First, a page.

Password-less secure login with SQRL, disk recovery with SpinRite, and data obliteration with Beyond Recall

Posted by Paul Braren on May 22 2014 in
  • Network
  • Podcasts
  • Security
  • Steve Gibson is on quite a roll lately. Over the past few months, I've had the pleasure of witnessing the evolution of his thinking, with the unfolding of his thought process expertly explained to his listeners. His thoughts and ideas eventually become realities. He has a way of engaging his audience as he describes projects with a great deal of forethought and preparation. Great company on those longer roadtrips I occasionally take, turning what I'd normally just endure into an actual joy. It's always quite a ride, with Steve by my side. For long drives, or even just mowing.


    Steve's site above has all the very detailed show notes, and all the podcast play and subscribe details. Did you know that has been around as long as Google? Yeah, I know, it looks it. Yes, was registered December of 1991, as seen on whois

    Updated Date: 13-nov-2012
    Creation Date: 17-dec-1991
    Expiration Date: 16-dec-2017

    Also notice's URLs. Yep, they all begin with https://

    Video playback at


    The aging but very capable tool, with the latest version 6.0 release arriving back in 2004, has a wiki page here. I've used SpinRite to help a failing TiVo hard drive stay alive a little longer, getting some shows migrated to a newly upgraded TiVo. I've had some success with it on a variety of failing PC drives as well.

    Coming up in the new version 6.1 will be full support for UEFI BIOS, and the promise if dramatically improved speeds. Given we're up to 6TB drives these days, better speed sounds promising. He's basically written a custom boot environment that'll include the ability to run on a Mac, without having to take the drive out first and putting it into a PC. Interesting!

    In Security Now episode 410:

    Steve: So, okay. A little to set the stage here. This was driven by my current R&D effort, essentially, for the next release of SpinRite, which I'm calling 6.1. My intent is not to rewrite SpinRite. That would take a long time. And it's really not necessary for what SpinRite is today. I do, because we've seen that SpinRite is able to recover SSD drives - like as far as we know it's got a great track record of doing that. That to me says, okay, it's not going away anytime soon. So I'm fully looking at a v7 which will actually be a restart because I want to add features that the current user interface just can't handle and, in fact, that whole architecture is not designed for, like going into the file system, having it be file system aware, allowing you to say I want to pull this file off of the drive, rather than just fix the whole drive. Or I want to pull all of my documents. Or I want to prioritize recovering files over recovering space. Or I want to clone a dying drive to another drive. These are things that people have asked about...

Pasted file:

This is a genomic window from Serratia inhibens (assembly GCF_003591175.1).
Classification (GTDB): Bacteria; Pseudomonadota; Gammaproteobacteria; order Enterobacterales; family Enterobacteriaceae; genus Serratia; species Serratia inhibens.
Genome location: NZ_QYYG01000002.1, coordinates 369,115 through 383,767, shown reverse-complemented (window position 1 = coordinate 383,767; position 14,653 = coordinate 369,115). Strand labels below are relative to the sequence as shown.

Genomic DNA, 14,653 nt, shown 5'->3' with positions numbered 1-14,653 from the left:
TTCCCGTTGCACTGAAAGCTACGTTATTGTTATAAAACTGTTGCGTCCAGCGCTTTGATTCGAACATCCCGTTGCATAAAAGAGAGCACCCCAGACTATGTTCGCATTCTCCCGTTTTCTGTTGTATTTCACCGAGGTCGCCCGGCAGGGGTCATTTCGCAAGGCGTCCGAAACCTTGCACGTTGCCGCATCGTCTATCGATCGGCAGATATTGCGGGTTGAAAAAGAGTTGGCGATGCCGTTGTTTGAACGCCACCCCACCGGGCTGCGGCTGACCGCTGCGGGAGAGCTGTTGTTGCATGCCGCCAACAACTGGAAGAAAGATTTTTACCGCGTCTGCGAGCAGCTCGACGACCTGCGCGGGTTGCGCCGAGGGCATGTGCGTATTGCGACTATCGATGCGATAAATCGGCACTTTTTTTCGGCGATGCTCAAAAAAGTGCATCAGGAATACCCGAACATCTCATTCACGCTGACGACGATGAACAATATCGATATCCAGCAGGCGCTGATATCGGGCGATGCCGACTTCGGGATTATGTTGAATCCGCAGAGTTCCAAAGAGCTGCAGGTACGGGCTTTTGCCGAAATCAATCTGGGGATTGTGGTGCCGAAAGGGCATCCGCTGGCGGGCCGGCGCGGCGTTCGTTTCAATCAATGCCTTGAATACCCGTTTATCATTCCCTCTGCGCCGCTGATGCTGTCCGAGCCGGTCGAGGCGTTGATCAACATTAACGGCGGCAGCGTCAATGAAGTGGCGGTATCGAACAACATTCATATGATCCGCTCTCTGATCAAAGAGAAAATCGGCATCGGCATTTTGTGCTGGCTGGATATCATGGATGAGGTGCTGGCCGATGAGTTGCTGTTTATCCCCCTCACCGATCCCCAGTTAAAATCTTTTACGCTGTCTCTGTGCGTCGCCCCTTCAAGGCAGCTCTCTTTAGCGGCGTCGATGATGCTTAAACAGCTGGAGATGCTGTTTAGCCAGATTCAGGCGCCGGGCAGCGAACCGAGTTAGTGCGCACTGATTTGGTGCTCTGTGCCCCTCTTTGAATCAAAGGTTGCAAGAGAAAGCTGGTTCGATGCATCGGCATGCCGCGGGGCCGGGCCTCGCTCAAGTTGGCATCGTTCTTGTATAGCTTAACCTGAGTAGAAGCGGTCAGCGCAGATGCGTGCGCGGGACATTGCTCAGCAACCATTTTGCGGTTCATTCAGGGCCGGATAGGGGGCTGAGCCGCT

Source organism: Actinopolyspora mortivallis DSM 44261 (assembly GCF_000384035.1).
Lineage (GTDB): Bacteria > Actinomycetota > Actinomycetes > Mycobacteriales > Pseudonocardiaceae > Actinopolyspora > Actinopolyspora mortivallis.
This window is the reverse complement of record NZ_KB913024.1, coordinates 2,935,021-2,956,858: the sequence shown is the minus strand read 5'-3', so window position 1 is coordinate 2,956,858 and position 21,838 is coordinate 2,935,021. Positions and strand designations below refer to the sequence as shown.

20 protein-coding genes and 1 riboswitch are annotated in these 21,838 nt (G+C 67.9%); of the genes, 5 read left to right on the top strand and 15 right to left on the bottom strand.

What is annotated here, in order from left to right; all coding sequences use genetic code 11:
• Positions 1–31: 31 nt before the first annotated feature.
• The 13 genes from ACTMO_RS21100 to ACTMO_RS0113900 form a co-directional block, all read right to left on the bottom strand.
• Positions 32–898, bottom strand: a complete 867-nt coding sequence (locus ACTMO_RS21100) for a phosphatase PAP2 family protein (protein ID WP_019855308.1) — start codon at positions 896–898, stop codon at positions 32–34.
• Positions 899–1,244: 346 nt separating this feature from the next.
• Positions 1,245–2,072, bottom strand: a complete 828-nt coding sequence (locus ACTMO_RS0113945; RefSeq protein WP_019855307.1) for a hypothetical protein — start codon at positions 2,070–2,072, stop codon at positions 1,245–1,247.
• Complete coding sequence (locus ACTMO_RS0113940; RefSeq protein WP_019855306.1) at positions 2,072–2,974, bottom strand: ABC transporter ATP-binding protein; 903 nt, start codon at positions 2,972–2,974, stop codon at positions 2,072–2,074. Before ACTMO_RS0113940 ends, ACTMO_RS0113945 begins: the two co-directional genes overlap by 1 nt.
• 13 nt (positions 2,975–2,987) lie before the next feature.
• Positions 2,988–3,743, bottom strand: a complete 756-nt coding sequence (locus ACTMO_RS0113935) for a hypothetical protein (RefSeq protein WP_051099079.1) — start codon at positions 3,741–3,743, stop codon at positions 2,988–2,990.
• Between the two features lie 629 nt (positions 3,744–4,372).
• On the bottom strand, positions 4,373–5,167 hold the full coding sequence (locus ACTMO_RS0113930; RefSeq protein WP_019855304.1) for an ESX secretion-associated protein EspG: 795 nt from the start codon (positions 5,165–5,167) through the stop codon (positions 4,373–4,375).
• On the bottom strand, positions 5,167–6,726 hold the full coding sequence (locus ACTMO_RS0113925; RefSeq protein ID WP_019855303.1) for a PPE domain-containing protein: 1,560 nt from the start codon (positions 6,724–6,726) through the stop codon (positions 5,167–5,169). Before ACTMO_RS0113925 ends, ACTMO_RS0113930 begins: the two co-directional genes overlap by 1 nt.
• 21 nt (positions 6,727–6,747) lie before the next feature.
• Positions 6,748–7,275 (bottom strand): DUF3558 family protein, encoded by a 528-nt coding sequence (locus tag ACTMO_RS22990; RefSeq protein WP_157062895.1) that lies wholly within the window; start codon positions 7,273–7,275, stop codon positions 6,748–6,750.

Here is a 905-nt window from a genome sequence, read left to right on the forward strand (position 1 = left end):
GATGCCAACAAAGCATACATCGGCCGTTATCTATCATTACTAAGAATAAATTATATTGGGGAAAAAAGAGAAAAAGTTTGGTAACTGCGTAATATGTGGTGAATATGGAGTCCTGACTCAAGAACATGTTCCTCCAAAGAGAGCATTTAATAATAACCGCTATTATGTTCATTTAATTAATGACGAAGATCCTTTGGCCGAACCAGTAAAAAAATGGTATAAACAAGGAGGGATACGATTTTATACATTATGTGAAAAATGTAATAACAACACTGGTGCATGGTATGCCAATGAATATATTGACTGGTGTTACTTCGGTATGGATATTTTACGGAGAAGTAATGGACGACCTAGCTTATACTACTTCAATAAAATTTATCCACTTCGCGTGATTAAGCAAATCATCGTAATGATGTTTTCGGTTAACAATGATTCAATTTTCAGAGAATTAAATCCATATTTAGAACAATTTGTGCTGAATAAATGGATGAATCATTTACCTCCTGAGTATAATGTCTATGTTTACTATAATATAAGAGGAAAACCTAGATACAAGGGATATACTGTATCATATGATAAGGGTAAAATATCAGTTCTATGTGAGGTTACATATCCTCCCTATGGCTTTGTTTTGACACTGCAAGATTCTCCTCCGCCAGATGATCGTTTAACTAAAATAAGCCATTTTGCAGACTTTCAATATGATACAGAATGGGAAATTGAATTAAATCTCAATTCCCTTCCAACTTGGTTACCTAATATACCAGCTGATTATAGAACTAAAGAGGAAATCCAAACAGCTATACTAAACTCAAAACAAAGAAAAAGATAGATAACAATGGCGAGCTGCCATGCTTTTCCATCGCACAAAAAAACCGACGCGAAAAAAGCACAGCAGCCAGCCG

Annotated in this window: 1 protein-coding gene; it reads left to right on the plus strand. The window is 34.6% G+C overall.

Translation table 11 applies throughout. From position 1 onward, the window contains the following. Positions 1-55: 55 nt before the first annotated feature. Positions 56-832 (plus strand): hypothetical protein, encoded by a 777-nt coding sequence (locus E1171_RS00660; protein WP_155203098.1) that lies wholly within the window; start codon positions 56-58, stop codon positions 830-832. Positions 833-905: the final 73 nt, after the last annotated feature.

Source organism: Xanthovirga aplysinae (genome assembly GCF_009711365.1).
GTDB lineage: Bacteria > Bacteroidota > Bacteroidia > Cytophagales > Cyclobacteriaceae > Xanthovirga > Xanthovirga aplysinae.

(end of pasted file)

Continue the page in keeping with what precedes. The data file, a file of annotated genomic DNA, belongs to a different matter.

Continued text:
So one aspect is that SpinRite will incorporate its own low-level device drivers to talk directly to the hardware on the motherboard.

    The under construction was registered back on 2-14-2003, seen on

    Recent podcast mention of Beyond Recall drive wipe software at

    ...So he wasn't using SpinRite to bring them back to life to use them, but mostly to be able to run DBAN on them. And so the good news is, not long from now, that will no longer be necessary because there will be a product, an inexpensive product from me, which has already been named, and I've had the trademark for it for years, and that's called "Beyond Recall." And so what the plan is, as soon as I get SpinRite 6.1 finished and out the door, I'm then going to basically take the core of that new technology that I developed to make 6.1 run so fast and repurpose it as a GRC-grade drive-wiping tool, which just ought to blow the doors off DBAN and everything else in terms of its performance because it will use, for example, the 32MB buffer technology that I've got running already in the work that's been done on SpinRite 6.1, where we can do multiple terabytes in the course of a few hours. And so it will bring that kind of wiping, and actually it'll be the second commercial product that GRC has.

    This certainly has the potential to speed up the often arduous end-of-useful-life task, making it easier and fast to destroy any data left on old drives. I'd also guess that commercial applications of this future product seem inevitable.


    And last, and certainly not least, is SQRL. It has by far the broadest potential user base of anything Steve's come up with to date, and I've found the discussion about replacing the username/password scheme we're all accustomed to quite fascinating. This has the potential to revolutionize security on the web.

    Here's the Gibson Research Corporation Secure Quick Reliable Login site, then along came SQRL follower Ben Cooper, who created a very nice non-technical Illustrated Guide to SQRL.

    Not convinced it's time for something better? Just listen to the most recent Security Now episode 456 at this spot, where Steve discusses Shubham Shah's recent How I bypassed 2-Factor-Authentication on Google, Facebook, Yahoo, LinkedIn, and many others.
    Great listening on those long drives! If you're interested in what make Steve tick, and a bit about his upbringing, check out Triangulation 147.

    See also

    Security Now Episode 442 is particularly interesting

    by Paul Braren on Feb 22 2014.

    GRC's ShieldsUp featured in:

    My home network never had the UPnP vulnerability, how to test your home’s router by Paul Braren on Feb 05 2013.

    ShieldsUP Test Results